Cyanobacteria, found in just about every ecosystem on Earth, are one of the few bacteria that can create their own energy through photosynthesis and "fix" carbon – from carbon dioxide molecules – and convert it into fuel inside of miniscule compartments called carboxysomes.
Using a pioneering visualization method, researchers from the University of California, Berkeley and the Department of Energy Joint Genome Institute (DOE JGI) made what are, in effect, movies of this complex and vital cellular machinery being assembled inside living cells. They observed that bacteria build these internal compartments in a way never seen in plant, animal and other eukaryotic cells.
"The carboxysome, unlike eukaryotic organelles, assembles from the inside out," said senior author Cheryl Kerfeld, formerly of the DOE JGI, now at Michigan State University and UC Berkeley. The findings, published November 21, 2013 in the journal Cell, will illuminate bacterial physiology and may also influence nanotechnology development.
Although cyanobacteria are often called blue-green algae, that name is a misnomer since algae have complex membrane-bound compartments called organelles -- including chloroplasts -- which carry out photosynthesis, while cyanobacteria, like all other bacteria, lack membrane-bound organelles. Much of their cellular machinery – including their DNA – floats in the cell's cytoplasm unconstrained by membranes. However, they do have rudimentary microcompartments where some specialized tasks happen.
Looking a lot like the multi-faceted envelopes of viruses, carboxysomes are icosahedral, having about 20 triangle-shaped sides or facets. They contain copious amounts of Ribulose 1,5 Biphosphate Carboxylase Oxygenase (commonly called RuBisCo), an extremely abundant but slow enzyme required to fix carbon, inside their protein shells. The microcompartment also helps concentrate carbon dioxide and corral it near RuBisCo, while locking out oxygen, which otherwise tends to inhibit the chemical reactions involved in carbon-fixation.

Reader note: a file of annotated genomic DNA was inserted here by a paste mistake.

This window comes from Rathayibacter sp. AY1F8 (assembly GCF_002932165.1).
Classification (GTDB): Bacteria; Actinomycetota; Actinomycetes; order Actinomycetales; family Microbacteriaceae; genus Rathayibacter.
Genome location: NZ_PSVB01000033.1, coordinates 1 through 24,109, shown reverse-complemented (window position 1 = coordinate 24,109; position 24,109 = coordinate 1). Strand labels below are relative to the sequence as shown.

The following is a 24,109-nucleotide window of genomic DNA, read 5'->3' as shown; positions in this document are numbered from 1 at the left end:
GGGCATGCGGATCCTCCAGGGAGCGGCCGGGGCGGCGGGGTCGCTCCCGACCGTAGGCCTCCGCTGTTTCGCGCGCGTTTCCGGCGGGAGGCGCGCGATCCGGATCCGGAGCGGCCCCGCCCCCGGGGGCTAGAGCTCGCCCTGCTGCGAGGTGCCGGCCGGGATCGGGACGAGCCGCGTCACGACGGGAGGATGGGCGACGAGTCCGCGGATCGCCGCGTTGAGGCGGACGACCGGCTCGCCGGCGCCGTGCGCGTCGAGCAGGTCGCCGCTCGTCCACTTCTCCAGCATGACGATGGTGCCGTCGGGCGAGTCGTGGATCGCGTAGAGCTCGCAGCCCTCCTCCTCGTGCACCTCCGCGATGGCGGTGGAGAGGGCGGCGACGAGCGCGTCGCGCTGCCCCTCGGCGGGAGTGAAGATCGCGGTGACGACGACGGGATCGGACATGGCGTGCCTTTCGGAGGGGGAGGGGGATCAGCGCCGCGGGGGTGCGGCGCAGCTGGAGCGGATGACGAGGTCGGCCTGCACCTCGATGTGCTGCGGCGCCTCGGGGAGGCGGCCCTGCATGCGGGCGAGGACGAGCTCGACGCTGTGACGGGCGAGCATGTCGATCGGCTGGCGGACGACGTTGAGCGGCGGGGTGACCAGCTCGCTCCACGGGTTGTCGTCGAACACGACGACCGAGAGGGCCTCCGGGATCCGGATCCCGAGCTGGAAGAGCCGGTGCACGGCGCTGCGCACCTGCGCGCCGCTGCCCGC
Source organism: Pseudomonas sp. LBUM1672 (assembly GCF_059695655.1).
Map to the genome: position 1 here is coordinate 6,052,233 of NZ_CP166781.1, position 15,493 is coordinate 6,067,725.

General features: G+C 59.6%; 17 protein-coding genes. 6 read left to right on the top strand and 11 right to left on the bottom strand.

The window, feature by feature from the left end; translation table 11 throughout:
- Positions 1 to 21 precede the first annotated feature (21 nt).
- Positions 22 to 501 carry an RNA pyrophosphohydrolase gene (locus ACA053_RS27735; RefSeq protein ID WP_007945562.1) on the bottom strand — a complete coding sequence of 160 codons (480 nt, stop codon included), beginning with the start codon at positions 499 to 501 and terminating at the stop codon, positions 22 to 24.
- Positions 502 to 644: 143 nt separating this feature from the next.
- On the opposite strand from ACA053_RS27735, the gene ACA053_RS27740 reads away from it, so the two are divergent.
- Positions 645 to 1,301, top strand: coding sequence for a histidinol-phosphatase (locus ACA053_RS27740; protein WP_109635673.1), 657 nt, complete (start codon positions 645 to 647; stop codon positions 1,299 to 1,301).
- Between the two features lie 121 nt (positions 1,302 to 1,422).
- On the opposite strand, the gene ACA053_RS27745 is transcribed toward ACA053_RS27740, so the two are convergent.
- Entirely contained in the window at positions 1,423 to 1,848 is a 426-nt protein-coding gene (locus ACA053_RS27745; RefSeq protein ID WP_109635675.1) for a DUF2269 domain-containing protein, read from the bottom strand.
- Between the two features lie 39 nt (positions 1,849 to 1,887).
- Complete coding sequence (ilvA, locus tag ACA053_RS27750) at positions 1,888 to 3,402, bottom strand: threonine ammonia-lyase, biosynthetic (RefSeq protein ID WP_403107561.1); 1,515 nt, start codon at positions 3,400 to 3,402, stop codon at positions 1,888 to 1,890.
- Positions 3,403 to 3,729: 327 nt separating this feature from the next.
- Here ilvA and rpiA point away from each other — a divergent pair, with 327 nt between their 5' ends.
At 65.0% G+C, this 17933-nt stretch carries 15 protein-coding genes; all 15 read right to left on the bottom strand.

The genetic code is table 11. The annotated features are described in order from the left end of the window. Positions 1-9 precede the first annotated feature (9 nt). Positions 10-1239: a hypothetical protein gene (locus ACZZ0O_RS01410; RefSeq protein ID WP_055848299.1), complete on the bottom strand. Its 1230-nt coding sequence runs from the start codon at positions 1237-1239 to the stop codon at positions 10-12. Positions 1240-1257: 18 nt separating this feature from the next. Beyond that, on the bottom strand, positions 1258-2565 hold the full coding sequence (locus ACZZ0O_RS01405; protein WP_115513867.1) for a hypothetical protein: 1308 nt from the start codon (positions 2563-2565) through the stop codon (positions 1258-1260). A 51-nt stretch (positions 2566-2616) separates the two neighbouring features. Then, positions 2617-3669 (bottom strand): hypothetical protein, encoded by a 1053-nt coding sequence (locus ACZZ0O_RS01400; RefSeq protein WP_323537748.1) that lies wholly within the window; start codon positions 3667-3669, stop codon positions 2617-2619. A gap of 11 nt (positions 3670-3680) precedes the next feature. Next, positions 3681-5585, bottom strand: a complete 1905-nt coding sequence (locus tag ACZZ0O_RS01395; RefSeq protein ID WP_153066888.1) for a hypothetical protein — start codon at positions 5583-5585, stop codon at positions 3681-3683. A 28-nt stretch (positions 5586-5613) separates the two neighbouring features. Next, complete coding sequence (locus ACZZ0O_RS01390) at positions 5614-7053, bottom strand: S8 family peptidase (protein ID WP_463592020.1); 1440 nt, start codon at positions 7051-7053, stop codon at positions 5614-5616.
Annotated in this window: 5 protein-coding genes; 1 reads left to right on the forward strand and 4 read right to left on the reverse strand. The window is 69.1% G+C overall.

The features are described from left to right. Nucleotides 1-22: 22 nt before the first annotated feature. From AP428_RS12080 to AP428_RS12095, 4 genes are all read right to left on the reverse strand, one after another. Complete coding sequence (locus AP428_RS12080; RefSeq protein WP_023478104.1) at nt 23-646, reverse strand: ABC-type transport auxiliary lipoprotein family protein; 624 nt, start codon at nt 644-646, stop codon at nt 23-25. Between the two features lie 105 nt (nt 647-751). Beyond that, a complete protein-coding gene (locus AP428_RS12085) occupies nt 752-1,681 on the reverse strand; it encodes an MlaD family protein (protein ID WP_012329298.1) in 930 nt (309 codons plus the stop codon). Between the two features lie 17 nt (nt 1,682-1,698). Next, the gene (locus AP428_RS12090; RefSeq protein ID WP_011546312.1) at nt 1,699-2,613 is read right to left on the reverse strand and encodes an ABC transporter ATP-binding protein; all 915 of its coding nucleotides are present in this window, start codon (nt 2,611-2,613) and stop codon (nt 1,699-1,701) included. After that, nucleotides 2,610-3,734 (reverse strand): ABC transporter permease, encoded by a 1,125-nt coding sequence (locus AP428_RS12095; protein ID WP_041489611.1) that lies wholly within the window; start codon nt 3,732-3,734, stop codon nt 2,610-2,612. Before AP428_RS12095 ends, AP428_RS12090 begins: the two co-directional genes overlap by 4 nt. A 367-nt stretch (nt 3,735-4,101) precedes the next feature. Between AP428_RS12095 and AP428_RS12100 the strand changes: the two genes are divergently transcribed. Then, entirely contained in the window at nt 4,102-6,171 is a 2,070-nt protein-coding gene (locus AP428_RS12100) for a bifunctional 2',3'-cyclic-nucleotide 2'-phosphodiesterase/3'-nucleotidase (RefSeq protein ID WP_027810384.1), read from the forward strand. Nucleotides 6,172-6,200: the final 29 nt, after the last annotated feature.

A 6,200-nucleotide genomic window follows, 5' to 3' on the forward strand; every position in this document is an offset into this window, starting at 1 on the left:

Because they are so abundant, cyanobacteria play a major role in the earth's carbon cycle, the movement of carbon between the air, sea and land. "A significant fraction of global carbon fixation takes place in carboxysomes," said Kerfeld. Cyanobacteria, along with plants, impact climate change by lowering the amount of carbon from the atmosphere and depositing it in organic matter in the ocean and on land.
In order to track carboxysome assembly, the first author, Jeffrey Cameron, developed what Kerfeld called "an inducible system to turn on carboxysome biogenesis." He first developed mutant strains of a Synechococcus cyanobacterium that had its genes for building carboxysomes intentionally broken and then introduced the products of each of the knocked-out genes, which had been tagged with a fluorescent marker. He captured time-lapse digital images of the bacteria – a technique called time-lapse microscopy -- as they used the glowing building blocks and incorporated them into their new carboxysomes. The research team also painstakingly took high resolution still photographs using a transmission electron microscope of the intermediate stages of carboxysome construction. With these detailed images, they were able to provide a specific role for each product of each knocked-out gene, along with a timeline for how the bacteria built its carboxysomes. The team also suggested that other bacteria might build different types of microcompartments the same way carboxysomes are built, from the inside out.
It's the first time scientists have been able to watch bacterial organelles as they are built by living cells. Kerfeld noted that not only is the filming technique a major advance over previous methods, but that there are far-reaching implications for this work.
"The results provide clues to the organization of the enzymes encapsulated in the carboxysome and how this enhances CO2 fixation," said Kerfeld. Moreover, not only do the findings help researchers better understand how this previously mysterious compartment works, they can adapt what Kerfeld's team has learned about carboxysome architecture and apply it to designing synthetic nano-scale reactors. Understanding carbon-fixation in cyanobacteria contributes to our understanding of how this ubiquitous organism affects the global carbon cycle.